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    Arizona, between the Painted Desert and Indian roads

    Who I am
    Judit Llordés
    @juditllordés
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    wikipedia.org, lonelyplanet.com

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    Arizona is waiting to be discovered with its Painted Desert, the Indian roads of the Apache, the Petrified Forest and Saguaro National Park, the Cactus National Park.

    We are inArizona, on the route of the former US 66 (now I-40), where the Painted Desert which consists of a series of hills whose sides are colored by minerals that have deposited in layers in various eras so that this part of the desert takes on colors ranging from yellow to red to white and even blue.




    We are about 38 km (21 miles) west of Holbrook and after this short but very interesting overview of the colored hills we enter the Petrified Forest NP where an expanse of tree trunks awaits us transformed into semi-precious stones from alluvial deposits in which the trunks have rotted and with the passing of millennia the mineral salts have replaced the wood, maintaining its shape.



    Past the Visitor's Center (show the park pass card) there are different observation points of these expanses of tree trunks that are distinguished by the colors of the minerals that have formed them. It is forbidden to collect pieces of the logs. The visit ends after 35 km (22 miles) on the other side of the park and we find ourselves on 180 which takes us back to Holbrook.

    From here starts a path that is recommended only for the most experienced offroad driving, knowing that for many miles you will cover one unpaved road and to a single lane where it could be difficult to maneuver to pass any vehicle that should proceed in the opposite direction. This is theApache Trail, a Indian street which in ancient times was traveled by Apache tribe to move from one part of their territory to another without the knowledge of the white soldiers. Today it is identified as the 377 route which then becomes 277 and then 260 and finally 512 before reaching Young, the only town that is met in all the 320 km (200 miles) needed to reach Phoenix.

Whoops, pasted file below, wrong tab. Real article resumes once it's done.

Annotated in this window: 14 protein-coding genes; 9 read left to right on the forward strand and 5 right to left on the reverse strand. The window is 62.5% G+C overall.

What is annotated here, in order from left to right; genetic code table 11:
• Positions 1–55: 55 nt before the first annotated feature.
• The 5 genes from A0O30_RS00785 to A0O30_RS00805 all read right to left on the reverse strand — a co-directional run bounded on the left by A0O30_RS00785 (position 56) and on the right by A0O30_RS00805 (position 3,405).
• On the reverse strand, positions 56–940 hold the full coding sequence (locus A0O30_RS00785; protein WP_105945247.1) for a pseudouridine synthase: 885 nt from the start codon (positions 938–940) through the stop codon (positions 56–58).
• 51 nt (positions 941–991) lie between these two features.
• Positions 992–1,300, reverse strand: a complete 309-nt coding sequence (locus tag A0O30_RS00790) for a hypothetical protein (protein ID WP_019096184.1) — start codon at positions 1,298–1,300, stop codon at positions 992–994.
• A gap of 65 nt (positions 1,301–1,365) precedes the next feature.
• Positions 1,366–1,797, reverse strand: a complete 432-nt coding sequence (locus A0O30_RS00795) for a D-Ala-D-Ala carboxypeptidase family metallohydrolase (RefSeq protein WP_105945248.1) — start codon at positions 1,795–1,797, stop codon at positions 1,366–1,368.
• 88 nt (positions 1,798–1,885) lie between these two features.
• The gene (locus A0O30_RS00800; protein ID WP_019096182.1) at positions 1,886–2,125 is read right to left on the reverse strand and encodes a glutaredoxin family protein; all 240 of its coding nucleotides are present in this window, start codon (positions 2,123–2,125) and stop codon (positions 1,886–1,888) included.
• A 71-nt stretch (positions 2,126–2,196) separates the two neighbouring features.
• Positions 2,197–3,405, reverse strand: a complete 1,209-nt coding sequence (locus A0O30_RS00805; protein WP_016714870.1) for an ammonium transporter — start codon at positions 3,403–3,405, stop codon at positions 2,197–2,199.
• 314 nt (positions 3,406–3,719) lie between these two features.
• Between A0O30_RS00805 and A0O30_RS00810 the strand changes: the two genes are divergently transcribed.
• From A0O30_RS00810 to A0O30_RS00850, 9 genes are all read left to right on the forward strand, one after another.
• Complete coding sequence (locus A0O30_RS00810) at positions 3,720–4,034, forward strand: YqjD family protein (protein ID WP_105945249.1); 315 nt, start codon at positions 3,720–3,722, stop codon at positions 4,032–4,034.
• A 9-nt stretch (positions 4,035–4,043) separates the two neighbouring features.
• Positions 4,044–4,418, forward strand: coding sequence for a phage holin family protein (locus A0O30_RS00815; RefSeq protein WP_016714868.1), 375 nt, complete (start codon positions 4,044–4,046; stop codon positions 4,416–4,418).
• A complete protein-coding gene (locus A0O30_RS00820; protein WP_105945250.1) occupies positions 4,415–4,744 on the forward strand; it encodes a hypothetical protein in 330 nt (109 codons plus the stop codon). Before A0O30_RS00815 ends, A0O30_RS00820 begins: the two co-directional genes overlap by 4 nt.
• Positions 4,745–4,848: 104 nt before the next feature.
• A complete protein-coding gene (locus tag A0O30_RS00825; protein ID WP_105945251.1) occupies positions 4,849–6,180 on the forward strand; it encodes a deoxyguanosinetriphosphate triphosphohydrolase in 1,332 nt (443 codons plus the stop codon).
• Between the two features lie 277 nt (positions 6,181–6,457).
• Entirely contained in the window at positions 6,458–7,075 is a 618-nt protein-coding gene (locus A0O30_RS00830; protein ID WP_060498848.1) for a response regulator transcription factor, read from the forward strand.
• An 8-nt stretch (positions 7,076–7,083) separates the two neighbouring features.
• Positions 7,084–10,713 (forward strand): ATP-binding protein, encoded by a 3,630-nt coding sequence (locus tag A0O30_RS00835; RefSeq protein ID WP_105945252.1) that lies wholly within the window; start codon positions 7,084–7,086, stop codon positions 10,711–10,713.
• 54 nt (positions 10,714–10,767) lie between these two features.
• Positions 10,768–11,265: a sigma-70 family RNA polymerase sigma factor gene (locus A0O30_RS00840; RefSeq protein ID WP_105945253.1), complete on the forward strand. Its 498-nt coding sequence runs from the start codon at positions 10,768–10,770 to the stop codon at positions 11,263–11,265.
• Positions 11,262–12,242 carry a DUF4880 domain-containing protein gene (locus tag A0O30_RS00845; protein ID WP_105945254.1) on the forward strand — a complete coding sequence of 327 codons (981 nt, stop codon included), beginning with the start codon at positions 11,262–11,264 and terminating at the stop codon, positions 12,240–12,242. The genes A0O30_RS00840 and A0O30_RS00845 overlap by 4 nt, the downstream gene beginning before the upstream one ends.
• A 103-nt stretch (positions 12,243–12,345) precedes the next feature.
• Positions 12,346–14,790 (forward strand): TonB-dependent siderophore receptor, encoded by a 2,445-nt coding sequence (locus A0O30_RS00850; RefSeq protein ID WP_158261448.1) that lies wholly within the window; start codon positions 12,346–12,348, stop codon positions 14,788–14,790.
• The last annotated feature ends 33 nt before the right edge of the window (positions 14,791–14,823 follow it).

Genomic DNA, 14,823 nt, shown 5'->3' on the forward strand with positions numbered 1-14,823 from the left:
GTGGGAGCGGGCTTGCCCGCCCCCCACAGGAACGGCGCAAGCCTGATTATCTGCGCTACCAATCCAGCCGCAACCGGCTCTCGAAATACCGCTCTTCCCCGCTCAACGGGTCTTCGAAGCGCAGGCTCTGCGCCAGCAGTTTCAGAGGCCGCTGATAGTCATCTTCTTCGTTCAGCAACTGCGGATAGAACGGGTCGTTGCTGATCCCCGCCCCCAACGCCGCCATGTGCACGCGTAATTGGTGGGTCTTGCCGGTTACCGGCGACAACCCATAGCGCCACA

A Young you can find fuel, food and lodging and even a Ranch if you want to sleep in one place typically western reminiscent of the huge herds of cows that were (and still are) moved at the change of season: The cattle drive. If you don't sleep here you need to reach Lake Roosevelt where you can find some other accommodation or finally Phoenix, a big city with every service at the end of the route. Keep in mind that there are no other services along the way.



    From Phoenix it can be reached Tucson on whose south-eastern outskirts there is the Saguaro National Park which is a santuario of these enormous cactus; you can see thousands of them simply by walking along the “loop” that forms the park. The road is paved and not very long and the park is attached to the city and this excursion does not present any difficulty but the view of these cacti is spectacular, especially if carried out in the late afternoon with the sun approaching sunset which here takes on a red color. orange that contrasts with the intense blue of the sky and with the silhouettes of saguars that create unique atmospheres.


    Finally, returning to Tucson you can pass the airport in the vicinity of which, to the east of it, there is a huge one aircraft graveyard and you can see thousands and thousands of aircraft of all types and sizes that are parked here at the end of their use to be disassembled. It is something completely different that you don't get to see every day.

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